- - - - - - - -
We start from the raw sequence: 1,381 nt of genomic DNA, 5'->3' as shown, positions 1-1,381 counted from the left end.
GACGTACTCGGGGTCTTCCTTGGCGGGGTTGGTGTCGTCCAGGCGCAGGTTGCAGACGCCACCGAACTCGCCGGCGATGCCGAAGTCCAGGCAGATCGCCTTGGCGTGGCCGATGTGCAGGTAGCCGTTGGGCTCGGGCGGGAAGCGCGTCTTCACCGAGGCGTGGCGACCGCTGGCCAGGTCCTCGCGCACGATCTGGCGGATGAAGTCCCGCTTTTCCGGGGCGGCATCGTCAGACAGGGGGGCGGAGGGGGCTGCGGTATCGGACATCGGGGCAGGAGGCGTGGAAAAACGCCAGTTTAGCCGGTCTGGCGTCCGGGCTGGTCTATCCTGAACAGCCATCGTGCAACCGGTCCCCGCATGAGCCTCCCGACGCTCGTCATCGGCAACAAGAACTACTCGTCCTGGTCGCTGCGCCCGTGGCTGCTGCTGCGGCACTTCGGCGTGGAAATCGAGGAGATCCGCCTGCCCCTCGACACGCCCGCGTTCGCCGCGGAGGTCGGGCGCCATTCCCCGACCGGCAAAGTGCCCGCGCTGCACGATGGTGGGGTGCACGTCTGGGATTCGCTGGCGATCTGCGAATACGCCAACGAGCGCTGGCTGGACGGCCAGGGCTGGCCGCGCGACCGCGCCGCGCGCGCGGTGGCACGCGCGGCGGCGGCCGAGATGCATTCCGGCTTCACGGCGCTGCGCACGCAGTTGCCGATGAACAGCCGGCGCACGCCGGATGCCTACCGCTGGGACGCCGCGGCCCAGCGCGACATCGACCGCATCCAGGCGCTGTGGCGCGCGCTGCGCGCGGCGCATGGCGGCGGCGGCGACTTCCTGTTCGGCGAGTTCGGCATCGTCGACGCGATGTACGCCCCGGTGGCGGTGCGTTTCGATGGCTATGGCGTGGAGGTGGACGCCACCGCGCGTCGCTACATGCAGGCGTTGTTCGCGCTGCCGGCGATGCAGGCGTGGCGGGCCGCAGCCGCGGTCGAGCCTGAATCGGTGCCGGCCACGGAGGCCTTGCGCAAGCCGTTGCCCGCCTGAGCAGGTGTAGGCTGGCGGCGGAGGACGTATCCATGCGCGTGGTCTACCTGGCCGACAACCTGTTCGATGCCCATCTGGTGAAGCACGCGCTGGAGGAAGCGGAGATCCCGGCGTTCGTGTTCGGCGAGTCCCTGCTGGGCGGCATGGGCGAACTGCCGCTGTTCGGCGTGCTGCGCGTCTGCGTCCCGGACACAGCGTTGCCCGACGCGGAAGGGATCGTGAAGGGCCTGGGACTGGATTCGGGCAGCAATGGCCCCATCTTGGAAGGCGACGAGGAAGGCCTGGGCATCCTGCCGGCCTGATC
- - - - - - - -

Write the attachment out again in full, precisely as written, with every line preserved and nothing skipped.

We start from the raw sequence: 1,381 nt of genomic DNA, 5'->3' as shown, positions 1-1,381 counted from the left end.
GACGTACTCGGGGTCTTCCTTGGCGGGGTTGGTGTCGTCCAGGCGCAGGTTGCAGACGCCACCGAACTCGCCGGCGATGCCGAAGTCCAGGCAGATCGCCTTGGCGTGGCCGATGTGCAGGTAGCCGTTGGGCTCGGGCGGGAAGCGCGTCTTCACCGAGGCGTGGCGACCGCTGGCCAGGTCCTCGCGCACGATCTGGCGGATGAAGTCCCGCTTTTCCGGGGCGGCATCGTCAGACAGGGGGGCGGAGGGGGCTGCGGTATCGGACATCGGGGCAGGAGGCGTGGAAAAACGCCAGTTTAGCCGGTCTGGCGTCCGGGCTGGTCTATCCTGAACAGCCATCGTGCAACCGGTCCCCGCATGAGCCTCCCGACGCTCGTCATCGGCAACAAGAACTACTCGTCCTGGTCGCTGCGCCCGTGGCTGCTGCTGCGGCACTTCGGCGTGGAAATCGAGGAGATCCGCCTGCCCCTCGACACGCCCGCGTTCGCCGCGGAGGTCGGGCGCCATTCCCCGACCGGCAAAGTGCCCGCGCTGCACGATGGTGGGGTGCACGTCTGGGATTCGCTGGCGATCTGCGAATACGCCAACGAGCGCTGGCTGGACGGCCAGGGCTGGCCGCGCGACCGCGCCGCGCGCGCGGTGGCACGCGCGGCGGCGGCCGAGATGCATTCCGGCTTCACGGCGCTGCGCACGCAGTTGCCGATGAACAGCCGGCGCACGCCGGATGCCTACCGCTGGGACGCCGCGGCCCAGCGCGACATCGACCGCATCCAGGCGCTGTGGCGCGCGCTGCGCGCGGCGCATGGCGGCGGCGGCGACTTCCTGTTCGGCGAGTTCGGCATCGTCGACGCGATGTACGCCCCGGTGGCGGTGCGTTTCGATGGCTATGGCGTGGAGGTGGACGCCACCGCGCGTCGCTACATGCAGGCGTTGTTCGCGCTGCCGGCGATGCAGGCGTGGCGGGCCGCAGCCGCGGTCGAGCCTGAATCGGTGCCGGCCACGGAGGCCTTGCGCAAGCCGTTGCCCGCCTGAGCAGGTGTAGGCTGGCGGCGGAGGACGTATCCATGCGCGTGGTCTACCTGGCCGACAACCTGTTCGATGCCCATCTGGTGAAGCACGCGCTGGAGGAAGCGGAGATCCCGGCGTTCGTGTTCGGCGAGTCCCTGCTGGGCGGCATGGGCGAACTGCCGCTGTTCGGCGTGCTGCGCGTCTGCGTCCCGGACACAGCGTTGCCCGACGCGGAAGGGATCGTGAAGGGCCTGGGACTGGATTCGGGCAGCAATGGCCCCATCTTGGAAGGCGACGAGGAAGGCCTGGGCATCCTGCCGGCCTGATC